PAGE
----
With tourism arrivals crossing the 1 million mark, more than half of them paid visa fees last year; and half a million Nepalis travelling out of Nepal pay hefty airport fees and taxes. We need to use them to create world class e-visa portals and ensure that we can upgrade our global identity to a country where people’s movement from the security perspective is taken up seriously. These should be contracted out to the best global companies. If we can create a reputation for ourselves of being the custodians of safe and secure movement, other countries will be more than happy to open up their borders with easy access, like visas on arrival. A Singaporean passport commands global respect not because Singapore is an economic superpower, but because it takes movement in and out of the country seriously. They give visas on arrival to Nepalis as well, because they know they can monitor people closely. This is the 21st century paradigm, and we need to understand this well and act accordingly.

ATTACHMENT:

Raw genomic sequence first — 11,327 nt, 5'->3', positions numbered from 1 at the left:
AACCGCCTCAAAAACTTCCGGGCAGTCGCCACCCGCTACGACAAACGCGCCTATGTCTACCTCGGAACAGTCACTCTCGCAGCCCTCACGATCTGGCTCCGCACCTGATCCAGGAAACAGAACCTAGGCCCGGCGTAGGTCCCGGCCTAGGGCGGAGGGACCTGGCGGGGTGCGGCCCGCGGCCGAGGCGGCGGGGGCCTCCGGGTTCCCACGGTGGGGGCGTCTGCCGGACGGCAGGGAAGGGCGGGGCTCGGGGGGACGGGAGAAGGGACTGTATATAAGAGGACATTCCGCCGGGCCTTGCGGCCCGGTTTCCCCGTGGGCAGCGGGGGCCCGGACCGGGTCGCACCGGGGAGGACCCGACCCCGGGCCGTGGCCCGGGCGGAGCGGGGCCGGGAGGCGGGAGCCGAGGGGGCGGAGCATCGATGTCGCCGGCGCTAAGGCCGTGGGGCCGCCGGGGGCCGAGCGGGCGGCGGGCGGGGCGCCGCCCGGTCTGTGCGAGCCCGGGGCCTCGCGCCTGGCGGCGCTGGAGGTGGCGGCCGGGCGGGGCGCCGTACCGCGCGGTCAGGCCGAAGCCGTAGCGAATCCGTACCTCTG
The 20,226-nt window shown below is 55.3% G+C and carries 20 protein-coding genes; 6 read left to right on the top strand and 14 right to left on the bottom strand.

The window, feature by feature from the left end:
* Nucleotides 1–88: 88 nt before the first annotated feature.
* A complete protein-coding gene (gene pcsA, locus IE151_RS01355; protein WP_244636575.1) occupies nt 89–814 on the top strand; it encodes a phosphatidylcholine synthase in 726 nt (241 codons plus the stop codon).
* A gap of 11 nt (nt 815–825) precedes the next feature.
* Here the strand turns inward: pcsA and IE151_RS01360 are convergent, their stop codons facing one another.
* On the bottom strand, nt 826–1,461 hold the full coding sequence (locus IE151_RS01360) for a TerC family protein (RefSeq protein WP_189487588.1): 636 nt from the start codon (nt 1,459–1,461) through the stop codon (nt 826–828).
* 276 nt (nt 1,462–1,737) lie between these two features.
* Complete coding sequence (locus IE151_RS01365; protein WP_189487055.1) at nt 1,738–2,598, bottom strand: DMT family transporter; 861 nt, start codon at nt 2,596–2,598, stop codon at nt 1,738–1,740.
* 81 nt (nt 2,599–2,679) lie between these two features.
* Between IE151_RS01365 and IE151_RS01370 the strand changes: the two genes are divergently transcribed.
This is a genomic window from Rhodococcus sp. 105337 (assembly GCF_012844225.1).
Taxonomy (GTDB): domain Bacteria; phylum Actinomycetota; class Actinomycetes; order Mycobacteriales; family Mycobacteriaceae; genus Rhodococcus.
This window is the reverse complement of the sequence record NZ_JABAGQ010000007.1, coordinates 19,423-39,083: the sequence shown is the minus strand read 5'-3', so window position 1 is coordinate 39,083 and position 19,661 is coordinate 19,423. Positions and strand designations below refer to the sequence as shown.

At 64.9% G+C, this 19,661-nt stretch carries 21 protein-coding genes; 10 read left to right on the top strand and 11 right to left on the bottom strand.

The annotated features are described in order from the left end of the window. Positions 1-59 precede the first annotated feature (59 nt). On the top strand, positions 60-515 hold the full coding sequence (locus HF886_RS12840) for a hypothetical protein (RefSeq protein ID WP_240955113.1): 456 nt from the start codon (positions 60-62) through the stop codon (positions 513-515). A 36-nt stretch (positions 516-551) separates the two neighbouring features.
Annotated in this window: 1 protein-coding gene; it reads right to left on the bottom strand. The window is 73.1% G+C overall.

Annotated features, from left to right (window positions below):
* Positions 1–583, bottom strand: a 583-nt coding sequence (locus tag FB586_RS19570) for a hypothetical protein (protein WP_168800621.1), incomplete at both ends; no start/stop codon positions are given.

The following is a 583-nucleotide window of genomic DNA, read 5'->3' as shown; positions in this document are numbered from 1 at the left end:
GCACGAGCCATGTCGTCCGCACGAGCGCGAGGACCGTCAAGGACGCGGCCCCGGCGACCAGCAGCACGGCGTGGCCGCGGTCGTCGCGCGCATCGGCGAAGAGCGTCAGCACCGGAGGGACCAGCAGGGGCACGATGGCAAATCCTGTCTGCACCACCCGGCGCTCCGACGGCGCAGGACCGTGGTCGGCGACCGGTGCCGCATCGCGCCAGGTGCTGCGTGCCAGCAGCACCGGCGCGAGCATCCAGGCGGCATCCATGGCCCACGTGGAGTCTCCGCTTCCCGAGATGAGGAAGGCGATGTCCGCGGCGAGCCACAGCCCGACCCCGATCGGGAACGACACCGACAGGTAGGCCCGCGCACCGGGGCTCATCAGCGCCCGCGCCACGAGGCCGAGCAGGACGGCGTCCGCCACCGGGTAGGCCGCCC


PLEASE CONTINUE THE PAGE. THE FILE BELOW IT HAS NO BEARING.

In the 20th century, free movement across countries got curtailed as a visa regime was instituted due to the advent of air travel and the world wars. The embassies, therefore, were an extension of the security and intelligence apparatus. But later, part of the 20th century saw embassies converting themselves into extensions of the business and investment arms of the government. The 21st century is seeing this recalibration rapidly in many countries as embassies get converted into investment bureaus, tourism bureaus and educational consultancies. It is time for Nepal to change with the times.